Of course, it's easy to belittle such criticisms when they come from, say a chemist (such as me), as they can claim that we really don't understand the subtleties and are incapable of grasping the technical detail of their arguments. At which point one wonders that if such a reality is all so damn complicated and abstruse, perhaps it's because (gasp) their theory might be wrong after all.

Lee Smolin has pondered this elementary objection, yet to be satisfactorily addressed, and elaborates upon it brilliantly in this book. He happens to be a physicist, not a chemist, but like *most* other scientists he understands perfectly well how science is done. I say `most', because there is an obdurate rump of numbskulls out there that seem to have developed a radical new way of modelling the world around us. This radical variation on the scientific method dispenses altogether with the need for experimental verification because it has *also* previously dispensed with formulating theories that yield testable predictions. This branch of science is called `string theory', its practitioners `string theorists', and they make up the majority of particle physicists recruited to many academic departments in the past decade.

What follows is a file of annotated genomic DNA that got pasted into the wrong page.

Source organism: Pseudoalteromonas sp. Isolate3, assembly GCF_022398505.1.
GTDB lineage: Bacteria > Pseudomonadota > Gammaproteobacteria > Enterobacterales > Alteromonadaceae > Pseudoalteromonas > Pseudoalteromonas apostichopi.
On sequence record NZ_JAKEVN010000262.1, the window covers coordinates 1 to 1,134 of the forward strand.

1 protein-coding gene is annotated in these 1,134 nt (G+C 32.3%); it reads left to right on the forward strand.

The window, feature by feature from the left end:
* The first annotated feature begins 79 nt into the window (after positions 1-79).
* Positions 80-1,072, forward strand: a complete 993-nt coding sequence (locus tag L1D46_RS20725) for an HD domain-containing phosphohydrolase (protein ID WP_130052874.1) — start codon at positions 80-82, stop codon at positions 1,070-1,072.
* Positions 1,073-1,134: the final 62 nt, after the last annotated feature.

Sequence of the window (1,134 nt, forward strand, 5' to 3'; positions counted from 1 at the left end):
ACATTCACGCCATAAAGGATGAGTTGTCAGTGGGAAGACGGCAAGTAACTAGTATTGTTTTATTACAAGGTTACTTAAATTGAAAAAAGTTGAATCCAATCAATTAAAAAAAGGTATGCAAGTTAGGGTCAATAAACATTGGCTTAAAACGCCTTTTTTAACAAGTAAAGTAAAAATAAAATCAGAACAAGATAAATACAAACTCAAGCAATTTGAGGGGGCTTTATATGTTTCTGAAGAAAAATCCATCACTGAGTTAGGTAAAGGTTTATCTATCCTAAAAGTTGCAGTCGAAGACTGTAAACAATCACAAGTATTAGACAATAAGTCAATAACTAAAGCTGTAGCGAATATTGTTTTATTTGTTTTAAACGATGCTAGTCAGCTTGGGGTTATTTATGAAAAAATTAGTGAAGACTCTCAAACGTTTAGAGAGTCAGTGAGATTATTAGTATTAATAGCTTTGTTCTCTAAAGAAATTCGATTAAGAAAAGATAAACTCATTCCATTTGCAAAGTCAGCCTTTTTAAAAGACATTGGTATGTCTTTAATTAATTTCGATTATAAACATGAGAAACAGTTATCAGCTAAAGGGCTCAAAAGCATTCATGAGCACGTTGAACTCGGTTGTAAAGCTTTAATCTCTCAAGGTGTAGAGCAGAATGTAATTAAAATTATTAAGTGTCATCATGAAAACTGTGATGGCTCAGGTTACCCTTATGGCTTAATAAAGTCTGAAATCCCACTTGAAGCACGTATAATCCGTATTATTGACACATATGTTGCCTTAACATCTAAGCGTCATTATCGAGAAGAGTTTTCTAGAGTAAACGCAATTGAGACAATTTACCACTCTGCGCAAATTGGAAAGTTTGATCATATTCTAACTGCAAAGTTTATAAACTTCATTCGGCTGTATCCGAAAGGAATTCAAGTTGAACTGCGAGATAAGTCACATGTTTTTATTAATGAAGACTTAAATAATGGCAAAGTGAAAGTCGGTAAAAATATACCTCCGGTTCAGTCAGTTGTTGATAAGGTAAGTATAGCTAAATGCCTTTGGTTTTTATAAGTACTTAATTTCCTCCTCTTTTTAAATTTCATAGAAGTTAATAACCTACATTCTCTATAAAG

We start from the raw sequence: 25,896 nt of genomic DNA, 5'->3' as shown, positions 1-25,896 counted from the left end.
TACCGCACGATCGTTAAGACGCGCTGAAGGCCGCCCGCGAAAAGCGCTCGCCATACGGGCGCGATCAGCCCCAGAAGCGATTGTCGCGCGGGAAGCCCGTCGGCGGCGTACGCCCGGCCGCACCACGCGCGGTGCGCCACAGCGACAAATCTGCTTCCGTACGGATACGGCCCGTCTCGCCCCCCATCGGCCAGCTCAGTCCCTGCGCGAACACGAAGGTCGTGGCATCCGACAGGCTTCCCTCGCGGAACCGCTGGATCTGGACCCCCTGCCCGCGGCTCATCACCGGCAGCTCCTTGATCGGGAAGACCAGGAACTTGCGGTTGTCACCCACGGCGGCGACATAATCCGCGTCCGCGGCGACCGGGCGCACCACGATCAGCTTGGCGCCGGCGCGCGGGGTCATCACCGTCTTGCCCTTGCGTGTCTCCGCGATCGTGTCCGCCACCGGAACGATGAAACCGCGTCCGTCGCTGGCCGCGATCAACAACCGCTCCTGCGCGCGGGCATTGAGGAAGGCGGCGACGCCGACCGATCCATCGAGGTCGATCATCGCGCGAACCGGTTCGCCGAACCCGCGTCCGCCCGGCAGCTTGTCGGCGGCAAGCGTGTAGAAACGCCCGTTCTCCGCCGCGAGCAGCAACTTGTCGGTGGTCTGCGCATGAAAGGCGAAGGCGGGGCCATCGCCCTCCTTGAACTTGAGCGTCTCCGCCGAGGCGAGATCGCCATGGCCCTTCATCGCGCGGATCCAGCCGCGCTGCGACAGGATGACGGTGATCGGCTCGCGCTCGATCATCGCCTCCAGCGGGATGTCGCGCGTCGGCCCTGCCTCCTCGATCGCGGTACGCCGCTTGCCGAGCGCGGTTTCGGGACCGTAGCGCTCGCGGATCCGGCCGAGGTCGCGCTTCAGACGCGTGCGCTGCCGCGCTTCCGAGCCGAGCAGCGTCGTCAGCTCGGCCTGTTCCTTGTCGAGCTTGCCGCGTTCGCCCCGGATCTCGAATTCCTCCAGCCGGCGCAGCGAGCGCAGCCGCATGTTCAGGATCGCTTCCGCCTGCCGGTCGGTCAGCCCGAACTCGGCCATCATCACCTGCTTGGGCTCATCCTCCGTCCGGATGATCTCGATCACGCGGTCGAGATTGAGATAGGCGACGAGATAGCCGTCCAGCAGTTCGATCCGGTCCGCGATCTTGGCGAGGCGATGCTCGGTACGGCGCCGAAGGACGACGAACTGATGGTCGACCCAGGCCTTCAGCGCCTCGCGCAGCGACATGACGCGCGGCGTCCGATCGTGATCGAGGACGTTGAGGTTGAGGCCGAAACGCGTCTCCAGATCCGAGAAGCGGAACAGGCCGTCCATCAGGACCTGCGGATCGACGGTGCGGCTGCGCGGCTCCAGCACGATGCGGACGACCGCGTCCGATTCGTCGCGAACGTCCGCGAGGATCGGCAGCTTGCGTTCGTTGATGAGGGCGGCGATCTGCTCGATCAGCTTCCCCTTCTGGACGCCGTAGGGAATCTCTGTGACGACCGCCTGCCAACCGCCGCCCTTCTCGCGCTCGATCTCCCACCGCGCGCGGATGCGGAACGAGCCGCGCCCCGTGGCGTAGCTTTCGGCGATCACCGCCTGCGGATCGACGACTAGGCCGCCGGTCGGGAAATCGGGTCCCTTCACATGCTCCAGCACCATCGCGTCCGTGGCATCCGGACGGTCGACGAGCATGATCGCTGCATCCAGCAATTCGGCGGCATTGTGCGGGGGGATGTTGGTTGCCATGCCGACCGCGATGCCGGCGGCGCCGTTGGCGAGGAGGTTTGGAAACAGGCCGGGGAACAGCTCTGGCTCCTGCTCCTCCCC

Trouble is, they have produced a theory that actually cannot be tested, because the effects that it predicts take place at such high energies and such tiny distances that no experiment that could be devised in any foreseeable future. It's just mathematics, albeit of a very clever and sophisticated kind. But it isn't science, not as old-school boffins like me recognise it. Of course, because it can't model reality in any meaningful way, at least not the reality we know, its champions have sought to excuse this failing on the basis that it predicts not our universe but billions of billions of billions of possible universes, and they just haven't yet worked out what the parameters are yet that predict our own universe. This is obviously a ridiculous way of doing science but according to Smolin this is precisely what has been going on for the past three decades.